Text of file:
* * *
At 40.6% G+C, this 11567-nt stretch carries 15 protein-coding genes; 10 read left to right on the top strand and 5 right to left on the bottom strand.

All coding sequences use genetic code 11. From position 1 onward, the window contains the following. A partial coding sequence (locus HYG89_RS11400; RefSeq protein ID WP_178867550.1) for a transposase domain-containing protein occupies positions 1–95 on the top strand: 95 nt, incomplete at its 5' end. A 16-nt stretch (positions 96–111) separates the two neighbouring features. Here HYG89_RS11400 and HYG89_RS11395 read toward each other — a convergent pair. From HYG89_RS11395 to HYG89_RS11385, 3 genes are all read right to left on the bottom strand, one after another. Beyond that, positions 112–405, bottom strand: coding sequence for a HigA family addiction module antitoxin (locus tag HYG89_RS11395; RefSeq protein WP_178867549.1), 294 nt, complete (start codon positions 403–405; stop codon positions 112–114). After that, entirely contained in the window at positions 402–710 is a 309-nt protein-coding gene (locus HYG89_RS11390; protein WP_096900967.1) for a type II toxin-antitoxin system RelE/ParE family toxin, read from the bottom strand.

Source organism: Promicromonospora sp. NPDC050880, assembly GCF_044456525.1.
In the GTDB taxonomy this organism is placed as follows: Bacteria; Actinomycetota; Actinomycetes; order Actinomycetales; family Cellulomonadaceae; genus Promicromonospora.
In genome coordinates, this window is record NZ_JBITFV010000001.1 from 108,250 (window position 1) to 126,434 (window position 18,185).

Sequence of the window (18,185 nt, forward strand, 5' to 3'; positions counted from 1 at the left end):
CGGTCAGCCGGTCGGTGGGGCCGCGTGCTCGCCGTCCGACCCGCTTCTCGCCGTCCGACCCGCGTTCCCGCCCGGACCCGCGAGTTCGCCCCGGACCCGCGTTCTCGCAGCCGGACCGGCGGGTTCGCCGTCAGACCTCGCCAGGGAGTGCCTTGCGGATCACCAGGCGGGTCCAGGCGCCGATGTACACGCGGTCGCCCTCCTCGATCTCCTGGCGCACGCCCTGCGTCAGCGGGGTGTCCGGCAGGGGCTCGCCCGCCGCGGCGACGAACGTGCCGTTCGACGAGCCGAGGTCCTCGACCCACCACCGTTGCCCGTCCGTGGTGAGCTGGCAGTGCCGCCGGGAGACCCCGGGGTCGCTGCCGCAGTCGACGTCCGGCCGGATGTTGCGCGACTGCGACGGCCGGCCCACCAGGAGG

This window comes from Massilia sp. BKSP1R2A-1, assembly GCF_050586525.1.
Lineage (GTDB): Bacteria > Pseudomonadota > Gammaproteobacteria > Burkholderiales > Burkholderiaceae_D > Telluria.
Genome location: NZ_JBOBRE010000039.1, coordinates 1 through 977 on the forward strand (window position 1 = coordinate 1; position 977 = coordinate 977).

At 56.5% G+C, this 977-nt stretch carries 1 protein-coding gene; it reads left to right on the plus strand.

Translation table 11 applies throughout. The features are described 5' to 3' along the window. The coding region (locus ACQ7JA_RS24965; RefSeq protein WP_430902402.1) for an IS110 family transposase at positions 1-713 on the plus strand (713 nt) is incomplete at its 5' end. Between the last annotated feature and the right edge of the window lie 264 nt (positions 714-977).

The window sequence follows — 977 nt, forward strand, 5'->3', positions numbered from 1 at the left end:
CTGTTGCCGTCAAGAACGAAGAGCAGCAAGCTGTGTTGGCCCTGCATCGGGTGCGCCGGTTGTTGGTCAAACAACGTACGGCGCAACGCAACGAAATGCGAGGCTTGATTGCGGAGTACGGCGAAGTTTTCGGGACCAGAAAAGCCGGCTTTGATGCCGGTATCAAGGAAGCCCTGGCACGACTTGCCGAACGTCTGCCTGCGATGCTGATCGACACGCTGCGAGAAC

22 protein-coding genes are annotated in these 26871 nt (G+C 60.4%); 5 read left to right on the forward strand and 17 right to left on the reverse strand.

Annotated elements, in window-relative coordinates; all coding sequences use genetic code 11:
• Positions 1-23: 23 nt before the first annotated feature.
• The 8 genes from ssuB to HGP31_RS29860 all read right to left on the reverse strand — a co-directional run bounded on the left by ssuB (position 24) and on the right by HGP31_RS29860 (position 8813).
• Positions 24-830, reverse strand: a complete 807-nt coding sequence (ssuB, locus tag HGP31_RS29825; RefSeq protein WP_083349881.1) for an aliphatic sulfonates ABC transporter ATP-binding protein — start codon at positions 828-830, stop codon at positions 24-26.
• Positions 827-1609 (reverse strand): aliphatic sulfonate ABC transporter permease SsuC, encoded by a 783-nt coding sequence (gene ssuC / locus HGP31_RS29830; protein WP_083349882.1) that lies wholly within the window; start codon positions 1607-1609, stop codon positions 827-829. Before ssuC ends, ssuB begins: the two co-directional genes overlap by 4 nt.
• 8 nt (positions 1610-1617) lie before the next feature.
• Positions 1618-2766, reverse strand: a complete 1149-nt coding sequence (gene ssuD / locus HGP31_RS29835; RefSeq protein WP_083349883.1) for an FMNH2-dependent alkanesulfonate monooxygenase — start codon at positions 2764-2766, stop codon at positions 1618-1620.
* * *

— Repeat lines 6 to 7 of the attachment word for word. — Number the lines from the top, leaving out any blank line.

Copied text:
Sequence of the window (18,185 nt, forward strand, 5' to 3'; positions counted from 1 at the left end):
CGGTCAGCCGGTCGGTGGGGCCGCGTGCTCGCCGTCCGACCCGCTTCTCGCCGTCCGACCCGCGTTCCCGCCCGGACCCGCGAGTTCGCCCCGGACCCGCGTTCTCGCAGCCGGACCGGCGGGTTCGCCGTCAGACCTCGCCAGGGAGTGCCTTGCGGATCACCAGGCGGGTCCAGGCGCCGATGTACACGCGGTCGCCCTCCTCGATCTCCTGGCGCACGCCCTGCGTCAGCGGGGTGTCCGGCAGGGGCTCGCCCGCCGCGGCGACGAACGTGCCGTTCGACGAGCCGAGGTCCTCGACCCACCACCGTTGCCCGTCCGTGGTGAGCTGGCAGTGCCGCCGGGAGACCCCGGGGTCGCTGCCGCAGTCGACGTCCGGCCGGATGTTGCGCGACTGCGACGGCCGGCCCACCAGGAGG